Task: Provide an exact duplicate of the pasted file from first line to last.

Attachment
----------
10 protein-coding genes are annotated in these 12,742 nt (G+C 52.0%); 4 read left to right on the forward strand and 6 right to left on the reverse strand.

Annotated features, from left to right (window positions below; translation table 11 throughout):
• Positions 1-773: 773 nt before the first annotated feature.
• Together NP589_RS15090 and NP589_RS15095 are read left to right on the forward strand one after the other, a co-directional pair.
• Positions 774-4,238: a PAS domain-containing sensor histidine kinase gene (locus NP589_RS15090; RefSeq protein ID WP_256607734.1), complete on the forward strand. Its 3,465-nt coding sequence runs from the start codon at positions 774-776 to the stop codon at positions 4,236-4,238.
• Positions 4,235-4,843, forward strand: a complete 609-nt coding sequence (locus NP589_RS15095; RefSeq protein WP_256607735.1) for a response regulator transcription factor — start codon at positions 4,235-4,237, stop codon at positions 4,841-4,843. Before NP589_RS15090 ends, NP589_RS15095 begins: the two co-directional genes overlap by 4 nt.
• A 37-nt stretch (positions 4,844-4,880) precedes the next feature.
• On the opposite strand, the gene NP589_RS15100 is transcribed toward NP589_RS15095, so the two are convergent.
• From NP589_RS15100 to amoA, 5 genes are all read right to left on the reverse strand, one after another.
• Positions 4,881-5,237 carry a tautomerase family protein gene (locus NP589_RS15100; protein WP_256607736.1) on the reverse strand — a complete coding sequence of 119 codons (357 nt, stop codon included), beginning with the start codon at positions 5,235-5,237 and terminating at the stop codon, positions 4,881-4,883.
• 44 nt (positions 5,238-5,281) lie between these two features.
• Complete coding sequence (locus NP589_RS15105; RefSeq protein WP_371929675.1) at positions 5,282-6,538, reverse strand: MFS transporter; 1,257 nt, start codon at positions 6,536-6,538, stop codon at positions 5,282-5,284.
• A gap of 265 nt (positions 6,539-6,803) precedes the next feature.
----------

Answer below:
10 protein-coding genes are annotated in these 12,742 nt (G+C 52.0%); 4 read left to right on the forward strand and 6 right to left on the reverse strand.

Annotated features, from left to right (window positions below; translation table 11 throughout):
• Positions 1-773: 773 nt before the first annotated feature.
• Together NP589_RS15090 and NP589_RS15095 are read left to right on the forward strand one after the other, a co-directional pair.
• Positions 774-4,238: a PAS domain-containing sensor histidine kinase gene (locus NP589_RS15090; RefSeq protein ID WP_256607734.1), complete on the forward strand. Its 3,465-nt coding sequence runs from the start codon at positions 774-776 to the stop codon at positions 4,236-4,238.
• Positions 4,235-4,843, forward strand: a complete 609-nt coding sequence (locus NP589_RS15095; RefSeq protein WP_256607735.1) for a response regulator transcription factor — start codon at positions 4,235-4,237, stop codon at positions 4,841-4,843. Before NP589_RS15090 ends, NP589_RS15095 begins: the two co-directional genes overlap by 4 nt.
• A 37-nt stretch (positions 4,844-4,880) precedes the next feature.
• On the opposite strand, the gene NP589_RS15100 is transcribed toward NP589_RS15095, so the two are convergent.
• From NP589_RS15100 to amoA, 5 genes are all read right to left on the reverse strand, one after another.
• Positions 4,881-5,237 carry a tautomerase family protein gene (locus NP589_RS15100; protein WP_256607736.1) on the reverse strand — a complete coding sequence of 119 codons (357 nt, stop codon included), beginning with the start codon at positions 5,235-5,237 and terminating at the stop codon, positions 4,881-4,883.
• 44 nt (positions 5,238-5,281) lie between these two features.
• Complete coding sequence (locus NP589_RS15105; RefSeq protein WP_371929675.1) at positions 5,282-6,538, reverse strand: MFS transporter; 1,257 nt, start codon at positions 6,536-6,538, stop codon at positions 5,282-5,284.
• A gap of 265 nt (positions 6,539-6,803) precedes the next feature.